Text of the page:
Saudi Arabia said it executed 37 of its citizens on Tuesday after they were convicted of terrorism-related crimes in the kingdom, which is one of the world’s top executioners.
The sentences were carried out in Riyadh, the Muslim holy cities of Mecca and Medina, central Qassim province and Eastern Province, home to the country’s Shiite minority.
The men were executed “for adopting terrorist and extremist thinking and for forming terrorist cells to corrupt and destabilize security,” a statement published by the official Saudi Press Agency said.
The Interior Ministry said the executions were carried out by beheading and that two of the executed men’s bodies were publicly pinned to a poll for several hours in a process that is not frequently used by the kingdom and has sparked controversy for its grisly display.
Saudi Press Agency said that one person was crucified after his execution, a punishment reserved for particularly serious crimes.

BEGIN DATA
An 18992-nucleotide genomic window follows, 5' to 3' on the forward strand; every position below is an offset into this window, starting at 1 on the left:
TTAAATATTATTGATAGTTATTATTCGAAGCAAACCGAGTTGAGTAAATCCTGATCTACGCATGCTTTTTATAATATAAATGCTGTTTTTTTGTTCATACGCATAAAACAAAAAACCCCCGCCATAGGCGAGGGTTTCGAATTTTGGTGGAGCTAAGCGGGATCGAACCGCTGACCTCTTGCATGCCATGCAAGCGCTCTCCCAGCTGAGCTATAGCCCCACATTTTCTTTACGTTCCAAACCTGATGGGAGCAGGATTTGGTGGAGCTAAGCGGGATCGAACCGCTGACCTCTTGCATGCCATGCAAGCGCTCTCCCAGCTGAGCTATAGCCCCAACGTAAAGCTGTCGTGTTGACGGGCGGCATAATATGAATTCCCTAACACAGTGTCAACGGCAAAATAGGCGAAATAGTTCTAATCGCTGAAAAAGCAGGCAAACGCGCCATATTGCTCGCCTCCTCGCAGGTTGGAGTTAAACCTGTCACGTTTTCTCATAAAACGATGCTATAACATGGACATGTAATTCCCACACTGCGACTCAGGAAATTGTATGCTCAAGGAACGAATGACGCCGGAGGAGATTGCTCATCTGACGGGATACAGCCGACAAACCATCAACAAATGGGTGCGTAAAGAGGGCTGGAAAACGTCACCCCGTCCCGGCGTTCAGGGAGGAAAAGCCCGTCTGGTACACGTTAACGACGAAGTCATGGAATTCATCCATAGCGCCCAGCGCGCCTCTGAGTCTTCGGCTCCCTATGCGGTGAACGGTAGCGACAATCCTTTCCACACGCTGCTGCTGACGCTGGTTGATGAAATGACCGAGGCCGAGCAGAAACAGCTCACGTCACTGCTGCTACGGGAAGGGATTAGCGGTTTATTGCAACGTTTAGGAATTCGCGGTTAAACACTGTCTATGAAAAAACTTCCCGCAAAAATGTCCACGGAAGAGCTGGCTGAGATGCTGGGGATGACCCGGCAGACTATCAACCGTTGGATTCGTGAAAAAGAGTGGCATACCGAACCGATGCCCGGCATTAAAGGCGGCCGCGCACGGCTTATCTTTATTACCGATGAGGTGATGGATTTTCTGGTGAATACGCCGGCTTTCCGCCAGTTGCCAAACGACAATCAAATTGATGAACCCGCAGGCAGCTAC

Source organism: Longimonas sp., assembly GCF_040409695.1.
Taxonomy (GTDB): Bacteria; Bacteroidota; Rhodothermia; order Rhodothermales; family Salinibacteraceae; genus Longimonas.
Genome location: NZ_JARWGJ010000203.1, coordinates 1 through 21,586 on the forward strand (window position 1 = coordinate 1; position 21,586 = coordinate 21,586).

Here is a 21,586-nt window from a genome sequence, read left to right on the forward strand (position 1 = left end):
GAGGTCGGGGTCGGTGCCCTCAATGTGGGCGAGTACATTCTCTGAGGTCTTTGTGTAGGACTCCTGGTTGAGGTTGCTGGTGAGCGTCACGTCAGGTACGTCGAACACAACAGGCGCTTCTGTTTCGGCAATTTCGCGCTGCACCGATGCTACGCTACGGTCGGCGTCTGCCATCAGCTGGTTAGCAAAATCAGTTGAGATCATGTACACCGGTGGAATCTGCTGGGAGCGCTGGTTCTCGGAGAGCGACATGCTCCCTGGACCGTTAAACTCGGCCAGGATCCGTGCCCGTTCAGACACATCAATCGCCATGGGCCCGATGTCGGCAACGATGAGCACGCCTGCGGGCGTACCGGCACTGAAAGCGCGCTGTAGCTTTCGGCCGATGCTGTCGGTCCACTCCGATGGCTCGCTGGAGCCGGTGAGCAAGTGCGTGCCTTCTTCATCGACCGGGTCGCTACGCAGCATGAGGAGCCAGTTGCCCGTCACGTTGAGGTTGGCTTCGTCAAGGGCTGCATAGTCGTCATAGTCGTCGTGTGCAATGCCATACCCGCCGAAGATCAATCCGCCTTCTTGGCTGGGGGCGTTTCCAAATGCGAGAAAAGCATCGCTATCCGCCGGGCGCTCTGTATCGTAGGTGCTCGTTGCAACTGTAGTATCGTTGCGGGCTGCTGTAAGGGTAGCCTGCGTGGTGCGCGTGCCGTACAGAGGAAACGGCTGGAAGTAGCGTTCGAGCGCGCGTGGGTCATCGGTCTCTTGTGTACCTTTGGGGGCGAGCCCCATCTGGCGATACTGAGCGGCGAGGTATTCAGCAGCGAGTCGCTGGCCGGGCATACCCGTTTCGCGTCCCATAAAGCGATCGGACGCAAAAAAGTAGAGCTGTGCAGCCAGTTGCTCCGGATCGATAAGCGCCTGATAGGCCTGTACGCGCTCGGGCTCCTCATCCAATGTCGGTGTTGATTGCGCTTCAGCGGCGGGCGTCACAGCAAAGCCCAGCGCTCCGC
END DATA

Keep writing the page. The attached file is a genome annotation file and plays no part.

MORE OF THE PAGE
The Interior Ministry statement said the individuals had been found guilty according to the law and ordered executed by the Specialized Criminal Court in Riyadh, which specializes in terrorism trials, and the country’s high court.
The individuals were found guilty of attacking security installations with explosives, killing a number of security officers and cooperating with enemy organizations against the interests of the country, the Interior Ministry said.
The statement named all those executed, which included several from large families and tribes in Saudi Arabia.
The mass execution that took place Tuesday was ratified by a royal decree. It comes a day after Daesh terror group said it was behind an attack on Sunday on a Saudi security building in the town of Zulfi in which all four gunmen were killed and three security officers were wounded.
At least 100 people have been executed in Saudi Arabia since the beginning of the year, according to a count based on official data released by SPA.
Last year, the oil-rich Gulf state carried out the death sentences of 149 people, according to Amnesty International, which said only Iran was known to have executed more people.
Rights experts have repeatedly raised concerns about the fairness of trials in Saudi Arabia.
People convicted of terrorism, homicide, rape, armed robbery and drug trafficking face the death penalty, which the government says is a deterrent for further crime.